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X-Men Origins: Wolverine Review Critics


Dave White Profile

Seriously fluffy hair. Read full review

Other Critics provided by

Critics scores range from 0 to 100, with higher scores indicating more favorable reviews.

  • 3.0

    out of 100

    Mixed or average reviews
    based on a weighted average of all
    critic review scores.

  • 20

    out of 100

    Wall Street Journal Joe Morgenstern

    The movie drills itself into our skulls, which are all too vulnerable to such an assault, though I must say my brain glazed over and my heart turned adamantine while the stupidities of this action thriller played themselves out.

    Read Full Review

  • 58

    out of 100

    Entertainment Weekly Lisa Schwarzbaum

    The effect-laden showdowns feel more dutiful than daring, and the rare moments of fun are parceled out frugally, like precious nuggets of adamantium.

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  • 63

    out of 100

    ReelViews James Berardinelli

    Although the action scenes are competently executed, there's nothing here to raise the pulse.

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  • 75

    out of 100

    USA Today Claudia Puig

    Although it's a quintessential popcorn movie, Wolverine is not mindless. Hood and Jackman bring depth to a comic-book tale of anti-heroes with anger issues.

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  • See all X-Men Origins: Wolverine reviews at

For Families provided by Common Sense Media

OK for kids 13+

More brutal action than in earlier X-Men films.

What Parents Need to Know

Parents need to know that this comic book prequel isn't as tween-friendly as the earlier X-Men movies. Although many of the mutants are pretty indestructible, the action is still bloodier than in the previous films, thanks to the fact that much of it is carried out with the slashing edge of a claw, talon, or blade. There's also war violence, gunplay, a decapitated animal, and scary/grisly images of medical experiments, as well as kids being taken captive. Also expect mild male nudity (non-sexual shot of bare buttocks), and some drinking and swearing ("s--t" is as strong as it gets).

  • Families can talk about whether the violence in this movie has more impact than that of the earlier X-Men movies. Why or why not?
  • How are Wolverine's fights different than those of characters with different powers/abilities? Is he comfortable with his strength? How does he control it?
  • The film seems to be saying that you can make the choice to not kill an enemy -- but is that message clear amid the high body count?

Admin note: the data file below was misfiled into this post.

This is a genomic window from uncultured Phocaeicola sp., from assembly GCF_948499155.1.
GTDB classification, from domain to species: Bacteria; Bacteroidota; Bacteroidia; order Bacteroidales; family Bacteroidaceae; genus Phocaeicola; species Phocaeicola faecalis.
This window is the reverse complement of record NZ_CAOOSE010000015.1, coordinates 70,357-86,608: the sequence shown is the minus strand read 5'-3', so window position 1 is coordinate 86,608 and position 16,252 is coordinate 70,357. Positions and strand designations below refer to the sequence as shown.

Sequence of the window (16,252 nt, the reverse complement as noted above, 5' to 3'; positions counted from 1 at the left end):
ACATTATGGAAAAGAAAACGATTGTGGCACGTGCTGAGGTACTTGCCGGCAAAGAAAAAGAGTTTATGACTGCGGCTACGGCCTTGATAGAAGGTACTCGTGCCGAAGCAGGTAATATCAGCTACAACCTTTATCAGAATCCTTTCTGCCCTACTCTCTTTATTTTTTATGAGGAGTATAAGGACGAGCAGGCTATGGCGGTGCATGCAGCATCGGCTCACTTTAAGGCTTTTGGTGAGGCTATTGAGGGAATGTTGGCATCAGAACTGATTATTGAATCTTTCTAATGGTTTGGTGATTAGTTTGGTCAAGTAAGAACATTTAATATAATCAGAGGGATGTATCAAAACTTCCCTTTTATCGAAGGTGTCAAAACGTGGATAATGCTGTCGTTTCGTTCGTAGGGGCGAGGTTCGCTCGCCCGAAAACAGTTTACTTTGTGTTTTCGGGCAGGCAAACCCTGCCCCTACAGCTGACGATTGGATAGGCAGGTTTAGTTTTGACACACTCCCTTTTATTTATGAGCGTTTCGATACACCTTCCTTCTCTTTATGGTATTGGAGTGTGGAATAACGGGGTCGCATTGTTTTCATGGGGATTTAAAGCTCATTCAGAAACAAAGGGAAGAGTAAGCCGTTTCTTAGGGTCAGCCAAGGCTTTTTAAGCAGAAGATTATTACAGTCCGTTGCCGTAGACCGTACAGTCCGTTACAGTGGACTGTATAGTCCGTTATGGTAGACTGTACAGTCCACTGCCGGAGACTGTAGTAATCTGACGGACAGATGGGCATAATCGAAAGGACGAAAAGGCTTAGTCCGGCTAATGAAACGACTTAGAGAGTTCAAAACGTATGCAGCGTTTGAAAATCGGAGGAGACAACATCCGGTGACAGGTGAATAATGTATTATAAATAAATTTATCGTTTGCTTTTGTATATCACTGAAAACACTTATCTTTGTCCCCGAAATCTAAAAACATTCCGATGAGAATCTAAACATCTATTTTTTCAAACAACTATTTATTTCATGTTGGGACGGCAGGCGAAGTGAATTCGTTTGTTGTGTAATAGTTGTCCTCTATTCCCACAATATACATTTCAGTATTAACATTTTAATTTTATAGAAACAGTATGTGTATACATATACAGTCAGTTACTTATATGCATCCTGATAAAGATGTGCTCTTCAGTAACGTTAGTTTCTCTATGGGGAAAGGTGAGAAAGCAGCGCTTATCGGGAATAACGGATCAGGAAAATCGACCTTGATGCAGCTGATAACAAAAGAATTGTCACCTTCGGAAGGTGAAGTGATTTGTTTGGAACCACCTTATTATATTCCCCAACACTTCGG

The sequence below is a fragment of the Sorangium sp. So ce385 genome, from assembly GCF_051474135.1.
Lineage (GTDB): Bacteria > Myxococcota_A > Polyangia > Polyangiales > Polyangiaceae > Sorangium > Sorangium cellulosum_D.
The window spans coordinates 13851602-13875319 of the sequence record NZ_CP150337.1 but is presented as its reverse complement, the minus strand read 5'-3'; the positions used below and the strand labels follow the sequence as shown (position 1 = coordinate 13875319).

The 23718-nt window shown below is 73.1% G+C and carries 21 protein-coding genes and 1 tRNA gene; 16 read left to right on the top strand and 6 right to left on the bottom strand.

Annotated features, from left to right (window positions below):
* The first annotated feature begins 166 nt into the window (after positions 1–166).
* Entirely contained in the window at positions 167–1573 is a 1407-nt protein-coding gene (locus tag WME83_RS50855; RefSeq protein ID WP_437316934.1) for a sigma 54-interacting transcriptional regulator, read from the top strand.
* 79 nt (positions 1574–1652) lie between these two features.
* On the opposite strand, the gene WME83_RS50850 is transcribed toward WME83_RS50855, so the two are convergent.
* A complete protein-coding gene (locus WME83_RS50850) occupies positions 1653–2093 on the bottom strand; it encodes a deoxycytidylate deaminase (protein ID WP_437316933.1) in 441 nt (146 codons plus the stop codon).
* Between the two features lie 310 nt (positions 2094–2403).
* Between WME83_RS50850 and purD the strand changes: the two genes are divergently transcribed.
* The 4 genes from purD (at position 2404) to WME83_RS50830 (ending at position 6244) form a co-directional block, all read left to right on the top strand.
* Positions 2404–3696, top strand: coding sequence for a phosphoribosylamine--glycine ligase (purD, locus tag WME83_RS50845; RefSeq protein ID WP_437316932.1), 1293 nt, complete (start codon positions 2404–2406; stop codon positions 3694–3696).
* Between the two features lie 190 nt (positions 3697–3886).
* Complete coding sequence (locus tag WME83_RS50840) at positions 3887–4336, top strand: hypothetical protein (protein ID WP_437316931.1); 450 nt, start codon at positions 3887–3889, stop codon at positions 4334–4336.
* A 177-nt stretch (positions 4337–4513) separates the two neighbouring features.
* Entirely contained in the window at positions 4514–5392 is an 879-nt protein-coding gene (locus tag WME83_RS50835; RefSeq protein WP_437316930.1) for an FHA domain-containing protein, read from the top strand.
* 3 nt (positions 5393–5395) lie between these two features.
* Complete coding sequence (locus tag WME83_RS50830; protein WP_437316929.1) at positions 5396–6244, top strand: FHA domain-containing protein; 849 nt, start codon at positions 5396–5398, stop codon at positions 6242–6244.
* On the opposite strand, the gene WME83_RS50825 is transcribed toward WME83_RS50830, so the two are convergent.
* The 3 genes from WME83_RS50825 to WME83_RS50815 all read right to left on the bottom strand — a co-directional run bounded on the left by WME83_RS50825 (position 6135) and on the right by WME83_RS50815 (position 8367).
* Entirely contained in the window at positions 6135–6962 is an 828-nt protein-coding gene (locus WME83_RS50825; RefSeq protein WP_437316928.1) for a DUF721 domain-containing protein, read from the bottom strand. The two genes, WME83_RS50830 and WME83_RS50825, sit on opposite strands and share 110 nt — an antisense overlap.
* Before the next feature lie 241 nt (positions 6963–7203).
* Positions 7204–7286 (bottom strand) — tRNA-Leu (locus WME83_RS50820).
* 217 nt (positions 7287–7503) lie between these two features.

• Discuss the appeal of comic book movies. Why do audiences like them so much?

The good stuff
  • message true0

    Messages: The messages are a little mixed. Although the film's ultimate message is that mercy is better than vengeance and that human beings and mutants can make the choice not to kill, this realization comes after a lot of people (and mutants) are killed. Teens are taken captive to participate in medical experiments.

  • rolemodels true2

    Role models: Wolverine steps up and becomes a leader.

What to watch for
  • violence false4

    Violence: Frequent, brutal comic-book violence, as well as real-world shootings, stabbings, and more. There's not a whole lot of blood (most of the mutants are indestructible), but characters are beaten, blown up, shot in the head, slashed with swords/claws, and impaled with blades/claws. There are human casualties, including characters who are close to Wolverine. A decapitated animal is seen, and there's another bloodless, special-effects decapitation. There's also war violence (from the Civil War to the Vietnam era) and vivid, graphic medical/experimentation imagery.

  • sex false2

    Sex: A committed couple cuddles and makes out. A young woman is seen being abducted by a soldier, presumably for sexual purposes, but he's interrupted. Nude male buttocks are shown in an action-scene context.

  • language false3

    Language: Occasional strong language includes "screwed," "s--t," "bulls--t," "damn, "a--hole," "hell," "ass," "oh my God," and "goddamn."

  • consumerism false4

    Consumerism: Tie-in to vast quantities of related merchandise. A few minimally visible brands, including Everlast, Budweiser, and Chevrolet. The film is being extensively cross-marketed, including a "Got Milk?" ad.

  • drugsalcoholtobacco false2

    Drinking, drugs and smoking: An unlit cigar is chewed on and then shot out of a character's mouth. Characters drink beer and hard liquor.